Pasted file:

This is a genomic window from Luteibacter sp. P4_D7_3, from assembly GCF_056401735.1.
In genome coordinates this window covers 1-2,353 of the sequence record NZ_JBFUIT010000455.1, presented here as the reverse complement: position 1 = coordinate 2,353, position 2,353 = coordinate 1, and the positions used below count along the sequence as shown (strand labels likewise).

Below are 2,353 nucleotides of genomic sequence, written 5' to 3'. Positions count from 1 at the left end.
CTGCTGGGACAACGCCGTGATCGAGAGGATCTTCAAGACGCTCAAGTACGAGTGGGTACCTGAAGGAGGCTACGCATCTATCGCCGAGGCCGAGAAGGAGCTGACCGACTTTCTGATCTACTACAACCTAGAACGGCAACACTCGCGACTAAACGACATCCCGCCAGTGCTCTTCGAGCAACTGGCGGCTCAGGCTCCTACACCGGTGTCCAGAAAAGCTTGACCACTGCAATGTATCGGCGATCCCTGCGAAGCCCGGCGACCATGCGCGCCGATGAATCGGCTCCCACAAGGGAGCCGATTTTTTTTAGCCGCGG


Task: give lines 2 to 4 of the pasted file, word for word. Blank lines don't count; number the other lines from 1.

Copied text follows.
In genome coordinates this window covers 1-2,353 of the sequence record NZ_JBFUIT010000455.1, presented here as the reverse complement: position 1 = coordinate 2,353, position 2,353 = coordinate 1, and the positions used below count along the sequence as shown (strand labels likewise).

Below are 2,353 nucleotides of genomic sequence, written 5' to 3'. Positions count from 1 at the left end.
CTGCTGGGACAACGCCGTGATCGAGAGGATCTTCAAGACGCTCAAGTACGAGTGGGTACCTGAAGGAGGCTACGCATCTATCGCCGAGGCCGAGAAGGAGCTGACCGACTTTCTGATCTACTACAACCTAGAACGGCAACACTCGCGACTAAACGACATCCCGCCAGTGCTCTTCGAGCAACTGGCGGCTCAGGCTCCTACACCGGTGTCCAGAAAAGCTTGACCACTGCAATGTATCGGCGATCCCTGCGAAGCCCGGCGACCATGCGCGCCGATGAATCGGCTCCCACAAGGGAGCCGATTTTTTTTAGCCGCGG